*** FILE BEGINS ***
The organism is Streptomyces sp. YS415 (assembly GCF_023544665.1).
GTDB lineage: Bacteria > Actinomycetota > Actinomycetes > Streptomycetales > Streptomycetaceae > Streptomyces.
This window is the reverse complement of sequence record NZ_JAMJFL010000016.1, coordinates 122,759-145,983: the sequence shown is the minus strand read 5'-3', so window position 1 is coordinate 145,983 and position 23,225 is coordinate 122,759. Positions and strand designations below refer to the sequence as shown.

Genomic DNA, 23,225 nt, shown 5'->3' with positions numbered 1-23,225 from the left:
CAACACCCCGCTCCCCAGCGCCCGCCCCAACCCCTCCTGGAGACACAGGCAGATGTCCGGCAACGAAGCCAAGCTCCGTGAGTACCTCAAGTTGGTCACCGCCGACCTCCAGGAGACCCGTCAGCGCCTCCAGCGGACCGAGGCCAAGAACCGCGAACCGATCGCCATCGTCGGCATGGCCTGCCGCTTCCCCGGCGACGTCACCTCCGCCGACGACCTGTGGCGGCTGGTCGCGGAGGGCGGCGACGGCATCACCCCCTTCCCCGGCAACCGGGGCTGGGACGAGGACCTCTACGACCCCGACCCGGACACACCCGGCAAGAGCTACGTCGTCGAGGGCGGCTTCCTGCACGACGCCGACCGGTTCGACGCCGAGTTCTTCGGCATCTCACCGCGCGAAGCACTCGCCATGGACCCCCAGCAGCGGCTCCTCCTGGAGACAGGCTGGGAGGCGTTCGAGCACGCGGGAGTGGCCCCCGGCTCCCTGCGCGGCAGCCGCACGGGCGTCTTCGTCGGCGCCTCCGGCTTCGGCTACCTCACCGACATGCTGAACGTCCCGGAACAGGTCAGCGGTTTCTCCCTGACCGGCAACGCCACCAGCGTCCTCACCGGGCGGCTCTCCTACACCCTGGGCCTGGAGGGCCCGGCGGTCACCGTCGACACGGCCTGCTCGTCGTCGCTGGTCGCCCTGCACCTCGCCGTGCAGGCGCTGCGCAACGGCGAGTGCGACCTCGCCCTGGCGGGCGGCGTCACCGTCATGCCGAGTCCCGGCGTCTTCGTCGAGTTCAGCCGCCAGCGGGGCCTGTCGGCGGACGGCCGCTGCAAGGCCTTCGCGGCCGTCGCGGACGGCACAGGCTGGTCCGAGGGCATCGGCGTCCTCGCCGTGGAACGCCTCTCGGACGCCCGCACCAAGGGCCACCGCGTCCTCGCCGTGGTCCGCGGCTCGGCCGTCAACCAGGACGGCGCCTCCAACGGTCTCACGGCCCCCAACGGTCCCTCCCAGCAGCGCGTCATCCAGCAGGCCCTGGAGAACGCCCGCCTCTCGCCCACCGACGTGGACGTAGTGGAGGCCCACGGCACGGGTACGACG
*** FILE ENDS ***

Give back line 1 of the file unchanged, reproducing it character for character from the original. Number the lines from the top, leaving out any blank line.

The organism is Streptomyces sp. YS415 (assembly GCF_023544665.1).